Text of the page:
Golf’s Lighthouse Family
The relationship between Scotland’s links courses and railway lines has been covered. What is perhaps less well documented is golf’s lighthouse family. Lighthouses have served as beacons for centuries to warn mariners of the perils of veering to close to the coast. It has perhaps not too surprising to see that golf courses have enjoyed a relationship.
The most iconic lighthouse is that which overlooks the 10th tee and 9th green at Turnberry. Indeed, the Turnberry club crest features the Stevenson lighthouse. The lighthouse was designed by David and Thomas Stevenson, celebrated engineers and part of the same family of the even more celebrated author, Robert Louis Stevenson, of Treasure Island fame. The lighthouse is 24 metres high, with 76 steps to the top. The foundations of the lighthouse stand in what was once the moat of Turnberry Castle, thought to be the birthplace of Robert the Bruce in 1274. The first light beamed across the waters on 30 August 1878, showing one flash every 12 seconds. As part of his plans for redeveloping Turnberry, Donald Trump is renovating the lighthouse to become the ultimate location for their stay. Two luxury suites will be built to overlook the Firth of Clyde and the Isle of Arran, and Ailsa Craig beyond, where as golfers themselves will benefit from the half way house
Alan Stevenson is responsible for the lighthouse on Fortrose and Rosemarkie golf course, but it requires little imagination to see how important this one is in protecting the approaches into Moray Firth. Chanonry Point juts out into the sea marking a clear barrier to any sailor not paying attention. The lighthouse might not be tall but sits on the tip of the peninsula and overlooks the course behind, which itself is bisected by a road leading to it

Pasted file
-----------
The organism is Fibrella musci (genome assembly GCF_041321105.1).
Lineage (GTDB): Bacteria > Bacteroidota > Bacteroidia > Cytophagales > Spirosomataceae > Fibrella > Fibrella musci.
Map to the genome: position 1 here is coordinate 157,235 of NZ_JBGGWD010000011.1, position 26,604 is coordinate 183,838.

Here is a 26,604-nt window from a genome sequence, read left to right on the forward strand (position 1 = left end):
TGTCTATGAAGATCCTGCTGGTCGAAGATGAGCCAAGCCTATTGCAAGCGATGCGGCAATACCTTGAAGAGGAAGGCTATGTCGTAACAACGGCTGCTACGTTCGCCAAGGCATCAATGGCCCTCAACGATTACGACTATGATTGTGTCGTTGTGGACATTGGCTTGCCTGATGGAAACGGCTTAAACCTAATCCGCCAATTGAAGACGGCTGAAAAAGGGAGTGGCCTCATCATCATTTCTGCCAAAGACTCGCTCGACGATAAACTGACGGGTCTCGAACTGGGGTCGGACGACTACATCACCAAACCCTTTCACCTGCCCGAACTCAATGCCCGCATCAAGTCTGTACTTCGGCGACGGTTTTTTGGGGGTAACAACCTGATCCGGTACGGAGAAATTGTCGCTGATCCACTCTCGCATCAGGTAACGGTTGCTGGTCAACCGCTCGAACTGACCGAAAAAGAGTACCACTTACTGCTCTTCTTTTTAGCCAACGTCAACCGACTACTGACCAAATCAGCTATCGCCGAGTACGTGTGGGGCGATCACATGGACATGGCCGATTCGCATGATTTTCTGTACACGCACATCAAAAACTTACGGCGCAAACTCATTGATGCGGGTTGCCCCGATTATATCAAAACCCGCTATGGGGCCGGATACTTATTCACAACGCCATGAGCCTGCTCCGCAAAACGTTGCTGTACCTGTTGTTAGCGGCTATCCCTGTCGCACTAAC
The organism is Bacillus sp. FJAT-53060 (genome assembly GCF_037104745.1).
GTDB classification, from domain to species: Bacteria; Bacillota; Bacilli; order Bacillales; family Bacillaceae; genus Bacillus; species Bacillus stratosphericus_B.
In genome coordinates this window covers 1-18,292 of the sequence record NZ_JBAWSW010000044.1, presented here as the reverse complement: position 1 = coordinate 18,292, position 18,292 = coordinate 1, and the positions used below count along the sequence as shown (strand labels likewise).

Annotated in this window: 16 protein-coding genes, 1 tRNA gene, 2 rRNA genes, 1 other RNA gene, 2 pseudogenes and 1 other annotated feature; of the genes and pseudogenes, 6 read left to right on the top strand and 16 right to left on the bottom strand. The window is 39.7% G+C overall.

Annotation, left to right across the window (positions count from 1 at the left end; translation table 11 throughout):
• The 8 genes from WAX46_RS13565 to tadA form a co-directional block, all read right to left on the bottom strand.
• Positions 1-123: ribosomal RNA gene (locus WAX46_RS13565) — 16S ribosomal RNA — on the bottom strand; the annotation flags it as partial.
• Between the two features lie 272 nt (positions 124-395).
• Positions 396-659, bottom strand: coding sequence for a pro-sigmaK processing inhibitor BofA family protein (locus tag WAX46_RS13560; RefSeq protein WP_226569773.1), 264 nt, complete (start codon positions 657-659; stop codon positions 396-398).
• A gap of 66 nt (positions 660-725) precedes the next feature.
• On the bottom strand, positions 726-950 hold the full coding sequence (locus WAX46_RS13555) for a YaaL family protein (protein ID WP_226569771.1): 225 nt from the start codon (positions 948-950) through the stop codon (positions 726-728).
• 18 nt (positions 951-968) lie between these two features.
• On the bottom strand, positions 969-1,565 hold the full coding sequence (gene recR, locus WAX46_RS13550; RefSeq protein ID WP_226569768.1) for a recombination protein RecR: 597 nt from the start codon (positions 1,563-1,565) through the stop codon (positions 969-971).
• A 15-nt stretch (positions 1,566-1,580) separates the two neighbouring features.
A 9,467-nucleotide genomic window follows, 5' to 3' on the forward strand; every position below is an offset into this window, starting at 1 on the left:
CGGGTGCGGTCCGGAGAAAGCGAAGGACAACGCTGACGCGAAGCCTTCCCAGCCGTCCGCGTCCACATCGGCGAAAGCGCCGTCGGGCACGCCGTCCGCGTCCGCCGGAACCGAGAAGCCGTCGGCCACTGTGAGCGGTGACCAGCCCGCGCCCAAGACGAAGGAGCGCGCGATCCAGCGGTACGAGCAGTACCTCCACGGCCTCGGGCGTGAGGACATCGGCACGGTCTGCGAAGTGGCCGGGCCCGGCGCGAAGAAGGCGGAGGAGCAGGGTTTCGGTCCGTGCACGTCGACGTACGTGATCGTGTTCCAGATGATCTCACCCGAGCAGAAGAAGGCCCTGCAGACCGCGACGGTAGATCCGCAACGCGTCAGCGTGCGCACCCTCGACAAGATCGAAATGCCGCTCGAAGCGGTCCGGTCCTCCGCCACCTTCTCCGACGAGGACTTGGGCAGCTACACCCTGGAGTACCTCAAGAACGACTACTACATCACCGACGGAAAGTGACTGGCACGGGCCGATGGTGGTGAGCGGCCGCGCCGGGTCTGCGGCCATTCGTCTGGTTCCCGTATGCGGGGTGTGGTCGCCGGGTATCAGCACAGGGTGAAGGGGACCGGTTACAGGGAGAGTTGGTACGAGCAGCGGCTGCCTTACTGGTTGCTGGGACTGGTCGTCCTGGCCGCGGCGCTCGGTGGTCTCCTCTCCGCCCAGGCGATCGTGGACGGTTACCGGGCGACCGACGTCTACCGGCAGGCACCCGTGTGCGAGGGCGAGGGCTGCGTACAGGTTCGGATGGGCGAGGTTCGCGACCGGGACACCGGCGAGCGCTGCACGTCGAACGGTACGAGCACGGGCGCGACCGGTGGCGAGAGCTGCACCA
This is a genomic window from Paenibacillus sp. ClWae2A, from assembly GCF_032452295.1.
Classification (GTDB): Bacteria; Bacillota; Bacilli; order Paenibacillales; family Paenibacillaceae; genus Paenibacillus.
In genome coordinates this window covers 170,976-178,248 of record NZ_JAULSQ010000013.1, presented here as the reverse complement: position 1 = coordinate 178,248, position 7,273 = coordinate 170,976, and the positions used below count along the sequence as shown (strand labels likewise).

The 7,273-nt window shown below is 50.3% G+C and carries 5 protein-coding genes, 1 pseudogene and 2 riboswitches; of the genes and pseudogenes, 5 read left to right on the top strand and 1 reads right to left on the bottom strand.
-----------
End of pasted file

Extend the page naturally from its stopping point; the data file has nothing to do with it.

The Barns Ness Lighthouse looks out over Dunbar and was constructed by David Stevenson between 1899 and 1901 from stone that proved resilient enough in the second world war to withstand machine fire with absolutely zero damage. The design is traditional round tower of 37 metres with 169 steps to the top. The beam has a nautical range of 10 miles . After a review in 2005 it was concluded that is no longer needed and deactivated in October
One of the more impressive to look out over a golf course is the Coversea lighthouse which like Tunrberry, also features on the club crest of Lossiemouth golf club and dominates the skyline of the Old Moray Links out on the headland of the curved bay. Applications were made after the loss of sixteen vessels during a storm in the Moray Firth of 1826. Initially is was deemed unnecessary (begs the obvious question of what evidence they needed back then) but after successive petitioning and campaigns the lighthouse was built. Not surprisingly, this is another Stevenson creation, Alan again, and is 36 metres high, opening in 1846. Today it has been decommissioned and converted into holiday lets. The best views are from the far end of the outward nine around the turn.
The lighthouse at Moray sits at the other end of the course from the clubhouse
In Aberdeen the municipal Balnagask Golf Course is dominated by the Girdle Ness lighthouse which announces the entry to Scotland’s deep water oil port. Like so many redundant lighthouses, Girdle Ness is now a converted residential letting. The lighthouse is also visible from the closing holes of Royal Aberdeen’s world top-100 rated links from the north
We decided instead though to finish with a famous lighthouse on Bass Rock even though it really doesn’t connect with the Glen Course at North Berwick being a few miles out at sea. Bass Rock is another volcanic plug, often compared with Ailsa Craig. Look carefully to the right half way up, and you can see the lighthouse that has warned shipping about the rock that sits in the Firth of Forth. Don’t be too enamoured by the quartz like properties of this white rock however. All is not what it seems. Bass Rock is home to 10% of the world’s breeding population of Atlantic gannets
The lighthouse at North Berwick percehed on a ledge on the Bass Rock
– Image by Kevin Murray